private void OnHeartRateChanged(object sender, BandSensorReadingEventArgs<IBandHeartRateReading> e)
        {
            var healthRate = e.SensorReading.HeartRate;

            this._heartRateRead = true;

            this._bandClient.SensorManager.HeartRate.StopReadingsAsync();
            this._bandClient.SensorManager.HeartRate.ReadingChanged -= this.OnHeartRateChanged;

            // Do something with the heart rate readings?

            this.CompleteReadings();
        }

        private async void CompleteReadings()
        {
            if (this._heartRateRead && this._distanceRead && this._skinTempRead)
            {
                // Do something with the data we've received.

                // ToDo: Complete the deferral as we are now done in the background task
            }
        }

We’ve now connected to the Microsoft Band, got the sensor data and have got to the end of our background task but the last thing we need to do is disconnect from the Band if we’re connected and complete the deferral. As you’ve probably noticed throughout the code snippets, I’ve purposely left areas that have notes to complete the deferral. In place of all of these comments, we can create a method which does the disconnection and completion of the deferral. The reason we need to disconnect from the Band is that if we don’t, the background task will throw an exception when it runs again.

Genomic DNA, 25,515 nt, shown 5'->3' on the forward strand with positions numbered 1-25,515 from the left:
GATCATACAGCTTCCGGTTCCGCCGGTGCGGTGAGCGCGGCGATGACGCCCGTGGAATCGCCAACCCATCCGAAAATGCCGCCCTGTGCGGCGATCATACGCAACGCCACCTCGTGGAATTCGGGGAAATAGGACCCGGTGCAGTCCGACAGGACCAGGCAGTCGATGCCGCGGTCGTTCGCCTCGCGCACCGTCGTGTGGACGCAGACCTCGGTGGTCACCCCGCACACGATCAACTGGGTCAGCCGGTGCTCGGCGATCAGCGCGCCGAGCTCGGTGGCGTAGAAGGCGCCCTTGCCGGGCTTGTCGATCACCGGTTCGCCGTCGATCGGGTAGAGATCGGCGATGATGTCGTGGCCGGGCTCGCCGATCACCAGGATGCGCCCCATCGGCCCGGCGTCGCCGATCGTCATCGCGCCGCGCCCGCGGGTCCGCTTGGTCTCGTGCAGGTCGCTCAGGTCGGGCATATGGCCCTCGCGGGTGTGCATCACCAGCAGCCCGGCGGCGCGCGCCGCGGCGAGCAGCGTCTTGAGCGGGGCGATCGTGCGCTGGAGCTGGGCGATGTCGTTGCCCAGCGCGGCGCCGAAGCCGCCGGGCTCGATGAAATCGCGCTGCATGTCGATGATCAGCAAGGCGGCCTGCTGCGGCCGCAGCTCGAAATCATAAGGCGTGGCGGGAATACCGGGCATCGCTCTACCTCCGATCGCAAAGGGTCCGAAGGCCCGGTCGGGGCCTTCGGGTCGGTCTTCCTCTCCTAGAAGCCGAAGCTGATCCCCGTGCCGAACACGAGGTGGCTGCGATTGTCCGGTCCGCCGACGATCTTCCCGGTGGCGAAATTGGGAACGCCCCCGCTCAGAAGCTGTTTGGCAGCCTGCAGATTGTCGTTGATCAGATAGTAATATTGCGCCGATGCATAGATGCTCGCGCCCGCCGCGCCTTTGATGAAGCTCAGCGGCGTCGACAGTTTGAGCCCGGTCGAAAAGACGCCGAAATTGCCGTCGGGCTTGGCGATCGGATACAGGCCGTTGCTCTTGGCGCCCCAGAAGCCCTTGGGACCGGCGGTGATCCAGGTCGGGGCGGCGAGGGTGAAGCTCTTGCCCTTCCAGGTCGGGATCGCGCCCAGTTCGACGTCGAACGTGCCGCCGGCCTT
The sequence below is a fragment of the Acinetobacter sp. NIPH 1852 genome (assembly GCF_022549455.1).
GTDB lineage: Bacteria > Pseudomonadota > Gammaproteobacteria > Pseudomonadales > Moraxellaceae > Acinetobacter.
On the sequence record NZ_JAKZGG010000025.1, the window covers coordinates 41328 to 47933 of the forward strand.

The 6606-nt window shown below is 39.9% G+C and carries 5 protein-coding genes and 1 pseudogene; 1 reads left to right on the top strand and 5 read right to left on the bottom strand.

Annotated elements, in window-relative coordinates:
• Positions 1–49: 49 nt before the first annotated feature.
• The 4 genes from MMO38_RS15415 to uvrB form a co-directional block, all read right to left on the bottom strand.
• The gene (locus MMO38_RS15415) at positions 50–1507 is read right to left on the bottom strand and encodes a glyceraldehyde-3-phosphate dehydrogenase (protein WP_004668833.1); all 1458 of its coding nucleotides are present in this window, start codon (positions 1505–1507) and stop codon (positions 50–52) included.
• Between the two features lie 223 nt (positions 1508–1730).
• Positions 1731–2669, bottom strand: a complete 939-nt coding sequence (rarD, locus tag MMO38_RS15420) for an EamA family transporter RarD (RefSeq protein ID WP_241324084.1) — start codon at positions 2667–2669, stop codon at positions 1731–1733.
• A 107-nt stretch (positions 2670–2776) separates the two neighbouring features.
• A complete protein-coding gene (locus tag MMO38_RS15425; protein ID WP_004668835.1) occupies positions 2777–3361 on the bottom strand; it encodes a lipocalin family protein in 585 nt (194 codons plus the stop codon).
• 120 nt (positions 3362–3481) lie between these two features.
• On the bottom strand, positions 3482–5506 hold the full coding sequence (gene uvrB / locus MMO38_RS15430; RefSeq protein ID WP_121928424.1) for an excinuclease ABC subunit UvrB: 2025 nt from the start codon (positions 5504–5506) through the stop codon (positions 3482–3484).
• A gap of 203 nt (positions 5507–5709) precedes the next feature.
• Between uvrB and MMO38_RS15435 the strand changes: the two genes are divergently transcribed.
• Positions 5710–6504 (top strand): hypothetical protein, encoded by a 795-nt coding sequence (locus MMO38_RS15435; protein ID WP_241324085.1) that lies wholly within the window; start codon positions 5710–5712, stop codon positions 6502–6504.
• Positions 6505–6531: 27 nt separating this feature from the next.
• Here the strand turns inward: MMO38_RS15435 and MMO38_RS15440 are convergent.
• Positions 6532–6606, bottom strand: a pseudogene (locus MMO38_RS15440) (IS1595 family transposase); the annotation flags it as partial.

Here’s that method:


        private async void CompleteDeferral()
        {
            if (this._bandClient != null)
            {
                this._bandClient.Dispose();
                this._bandClient = null;
            }

            this._deferral.Complete();
        }